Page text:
University of Pittsburgh Team Wins Ford C3 “Making Lives Better by Changing the Way People Move” Challenge
In celebration of the 10th anniversary of the Ford College Community Challenge (C3), Ford held the finals of a competition called “Making Lives Better by Changing the Way People Move” at the end of October. Three winning teams representing colleges from across the nation were selected from a field of 10 to pitch their ideas at Ford World Headquarters, with the grand-prize-winning team earning $10,000 and a Ford Transit Connect for the advancement of their ideas.
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The winning pitch was the Aquaponics Project, presented by students from the University of Pittsburgh, which posits the idea of combatting hunger and food scarcity by focusing on portable aquaponics, reduction of food waste, and soil remediation.
In second place was Coahoma Mobile Education, a project aimed at making arts and technology available to kids in Coahoma County, Mississippi. The project is a collaborative effort between Olin College of Engineering, Babson College, and Wellesley College. That project earned a prize of $20,000.
In third place, Michigan Tech’s Enterprise Program developed a Medical Transportation Management System to help its partner organization, Little Brothers—Friends of the Elderly. This project, which helps double the number of elderly citizens able to utilize Little Brothers—Friends of the Elderly’s free service, received a prize of $10,000.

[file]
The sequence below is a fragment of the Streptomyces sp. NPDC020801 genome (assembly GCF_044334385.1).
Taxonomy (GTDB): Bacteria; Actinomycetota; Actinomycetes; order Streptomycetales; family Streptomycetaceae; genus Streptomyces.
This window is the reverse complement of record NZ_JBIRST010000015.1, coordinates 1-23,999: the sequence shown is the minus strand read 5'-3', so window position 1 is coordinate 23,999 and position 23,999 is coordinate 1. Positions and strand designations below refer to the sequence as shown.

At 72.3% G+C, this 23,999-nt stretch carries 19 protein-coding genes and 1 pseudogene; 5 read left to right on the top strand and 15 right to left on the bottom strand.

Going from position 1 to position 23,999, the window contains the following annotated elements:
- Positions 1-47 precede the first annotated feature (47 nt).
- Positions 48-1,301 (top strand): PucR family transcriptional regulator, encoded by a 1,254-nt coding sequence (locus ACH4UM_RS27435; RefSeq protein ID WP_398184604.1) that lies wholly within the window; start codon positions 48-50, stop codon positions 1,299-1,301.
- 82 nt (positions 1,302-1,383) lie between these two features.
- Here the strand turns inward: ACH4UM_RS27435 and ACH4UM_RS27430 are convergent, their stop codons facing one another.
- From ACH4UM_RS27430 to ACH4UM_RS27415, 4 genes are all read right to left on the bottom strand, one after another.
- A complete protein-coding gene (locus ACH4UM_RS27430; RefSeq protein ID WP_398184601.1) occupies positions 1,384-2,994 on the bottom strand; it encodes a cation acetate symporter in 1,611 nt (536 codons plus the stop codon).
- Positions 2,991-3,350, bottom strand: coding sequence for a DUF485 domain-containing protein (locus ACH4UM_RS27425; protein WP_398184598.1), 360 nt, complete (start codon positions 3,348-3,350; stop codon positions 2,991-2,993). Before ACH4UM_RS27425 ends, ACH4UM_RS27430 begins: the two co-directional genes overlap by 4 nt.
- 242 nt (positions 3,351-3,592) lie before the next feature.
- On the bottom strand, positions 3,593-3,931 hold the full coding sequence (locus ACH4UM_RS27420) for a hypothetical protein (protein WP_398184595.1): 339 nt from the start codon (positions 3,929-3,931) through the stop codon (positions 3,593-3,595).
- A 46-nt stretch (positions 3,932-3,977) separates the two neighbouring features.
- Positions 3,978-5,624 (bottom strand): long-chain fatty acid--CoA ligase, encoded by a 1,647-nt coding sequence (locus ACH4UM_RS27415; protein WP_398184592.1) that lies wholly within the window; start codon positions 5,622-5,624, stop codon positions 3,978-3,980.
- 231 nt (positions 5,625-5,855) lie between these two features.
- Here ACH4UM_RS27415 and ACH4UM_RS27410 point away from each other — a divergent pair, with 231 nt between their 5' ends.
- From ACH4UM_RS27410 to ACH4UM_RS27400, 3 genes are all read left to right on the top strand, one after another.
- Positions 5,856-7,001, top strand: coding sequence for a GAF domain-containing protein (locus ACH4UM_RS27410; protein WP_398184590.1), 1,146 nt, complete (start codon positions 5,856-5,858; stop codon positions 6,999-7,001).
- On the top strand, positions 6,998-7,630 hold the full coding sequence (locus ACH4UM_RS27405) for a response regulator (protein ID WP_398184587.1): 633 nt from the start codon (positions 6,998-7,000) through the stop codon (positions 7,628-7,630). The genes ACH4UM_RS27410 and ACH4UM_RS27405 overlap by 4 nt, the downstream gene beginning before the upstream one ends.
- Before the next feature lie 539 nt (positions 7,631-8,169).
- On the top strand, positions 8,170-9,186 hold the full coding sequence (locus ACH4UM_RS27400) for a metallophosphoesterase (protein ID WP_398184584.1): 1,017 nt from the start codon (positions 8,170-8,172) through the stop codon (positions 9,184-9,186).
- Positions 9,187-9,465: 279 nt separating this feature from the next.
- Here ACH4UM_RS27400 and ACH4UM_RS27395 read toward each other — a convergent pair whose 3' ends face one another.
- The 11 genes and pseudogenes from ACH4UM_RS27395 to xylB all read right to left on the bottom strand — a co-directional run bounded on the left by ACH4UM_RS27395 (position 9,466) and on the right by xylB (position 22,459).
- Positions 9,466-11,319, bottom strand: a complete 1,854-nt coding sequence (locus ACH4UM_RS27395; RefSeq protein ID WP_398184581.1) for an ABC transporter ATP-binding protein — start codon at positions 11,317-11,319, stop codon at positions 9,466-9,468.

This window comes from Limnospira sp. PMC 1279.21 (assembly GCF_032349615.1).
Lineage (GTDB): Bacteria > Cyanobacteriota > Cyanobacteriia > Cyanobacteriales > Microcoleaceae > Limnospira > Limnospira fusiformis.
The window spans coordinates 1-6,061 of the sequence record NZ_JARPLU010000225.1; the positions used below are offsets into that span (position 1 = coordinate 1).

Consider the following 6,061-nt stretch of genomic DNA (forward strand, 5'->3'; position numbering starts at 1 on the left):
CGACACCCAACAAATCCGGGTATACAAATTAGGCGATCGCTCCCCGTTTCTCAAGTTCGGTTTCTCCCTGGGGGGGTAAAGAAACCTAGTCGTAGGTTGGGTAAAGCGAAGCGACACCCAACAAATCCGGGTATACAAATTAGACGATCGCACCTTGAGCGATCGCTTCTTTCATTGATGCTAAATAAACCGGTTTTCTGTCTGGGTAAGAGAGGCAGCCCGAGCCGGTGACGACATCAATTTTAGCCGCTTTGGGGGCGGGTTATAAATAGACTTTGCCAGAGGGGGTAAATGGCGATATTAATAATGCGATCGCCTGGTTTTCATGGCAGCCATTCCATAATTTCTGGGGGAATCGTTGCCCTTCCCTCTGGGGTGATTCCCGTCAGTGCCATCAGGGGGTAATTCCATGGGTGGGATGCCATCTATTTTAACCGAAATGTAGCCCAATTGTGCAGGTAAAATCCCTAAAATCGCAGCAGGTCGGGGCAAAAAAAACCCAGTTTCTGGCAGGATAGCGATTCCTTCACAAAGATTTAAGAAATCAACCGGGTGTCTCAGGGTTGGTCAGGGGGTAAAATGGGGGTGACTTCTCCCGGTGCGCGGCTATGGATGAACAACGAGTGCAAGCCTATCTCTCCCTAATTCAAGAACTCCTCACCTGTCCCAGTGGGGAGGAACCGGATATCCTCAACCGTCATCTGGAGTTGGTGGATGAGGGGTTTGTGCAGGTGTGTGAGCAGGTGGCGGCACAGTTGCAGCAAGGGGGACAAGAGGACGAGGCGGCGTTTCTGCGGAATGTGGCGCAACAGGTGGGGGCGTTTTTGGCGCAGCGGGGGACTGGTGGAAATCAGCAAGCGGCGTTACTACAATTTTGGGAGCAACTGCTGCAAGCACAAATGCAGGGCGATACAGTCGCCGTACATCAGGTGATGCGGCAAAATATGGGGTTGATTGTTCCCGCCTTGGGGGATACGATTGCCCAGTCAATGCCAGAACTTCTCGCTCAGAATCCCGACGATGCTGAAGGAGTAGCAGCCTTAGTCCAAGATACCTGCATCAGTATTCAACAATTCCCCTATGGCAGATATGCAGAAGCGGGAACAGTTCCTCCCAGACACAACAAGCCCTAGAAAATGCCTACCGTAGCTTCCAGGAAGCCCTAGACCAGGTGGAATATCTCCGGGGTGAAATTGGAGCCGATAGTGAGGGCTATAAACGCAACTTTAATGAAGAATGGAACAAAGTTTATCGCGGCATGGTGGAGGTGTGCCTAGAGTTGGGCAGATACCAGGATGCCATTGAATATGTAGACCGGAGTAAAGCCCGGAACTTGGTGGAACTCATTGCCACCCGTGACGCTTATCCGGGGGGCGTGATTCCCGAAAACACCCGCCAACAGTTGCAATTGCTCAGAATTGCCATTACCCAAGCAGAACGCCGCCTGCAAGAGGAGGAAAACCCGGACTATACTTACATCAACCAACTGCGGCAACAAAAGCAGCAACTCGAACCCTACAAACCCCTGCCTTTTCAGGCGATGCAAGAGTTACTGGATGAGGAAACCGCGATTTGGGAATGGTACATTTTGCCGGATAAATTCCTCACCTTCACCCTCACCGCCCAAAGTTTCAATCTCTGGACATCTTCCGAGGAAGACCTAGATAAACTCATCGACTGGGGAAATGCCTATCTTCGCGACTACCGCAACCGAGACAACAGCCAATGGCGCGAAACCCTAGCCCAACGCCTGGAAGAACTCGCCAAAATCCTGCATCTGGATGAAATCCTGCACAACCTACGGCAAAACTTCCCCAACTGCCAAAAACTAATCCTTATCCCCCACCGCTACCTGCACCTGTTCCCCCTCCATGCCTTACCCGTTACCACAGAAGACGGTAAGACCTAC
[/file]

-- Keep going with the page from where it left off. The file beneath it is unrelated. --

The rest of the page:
“Ford C3 has been a tremendously successful program in that it has completely changed our mindset on how we engage with college students,” said Mike Schmidt, director of education and global community development, Ford Motor Company Fund. “Through C3, we recognized that students can be a huge force for good and that if we give them the right support, they can change in the world. And we are doing that, now, on a global scale.”
The other seven finalist teams—representing Harvard University, Kettering University, Purdue University, Brigham Young University, Carnegie Mellon University, University of Michigan, and University of Michigan—Ann Arbor—split $25,000 in grant funding.
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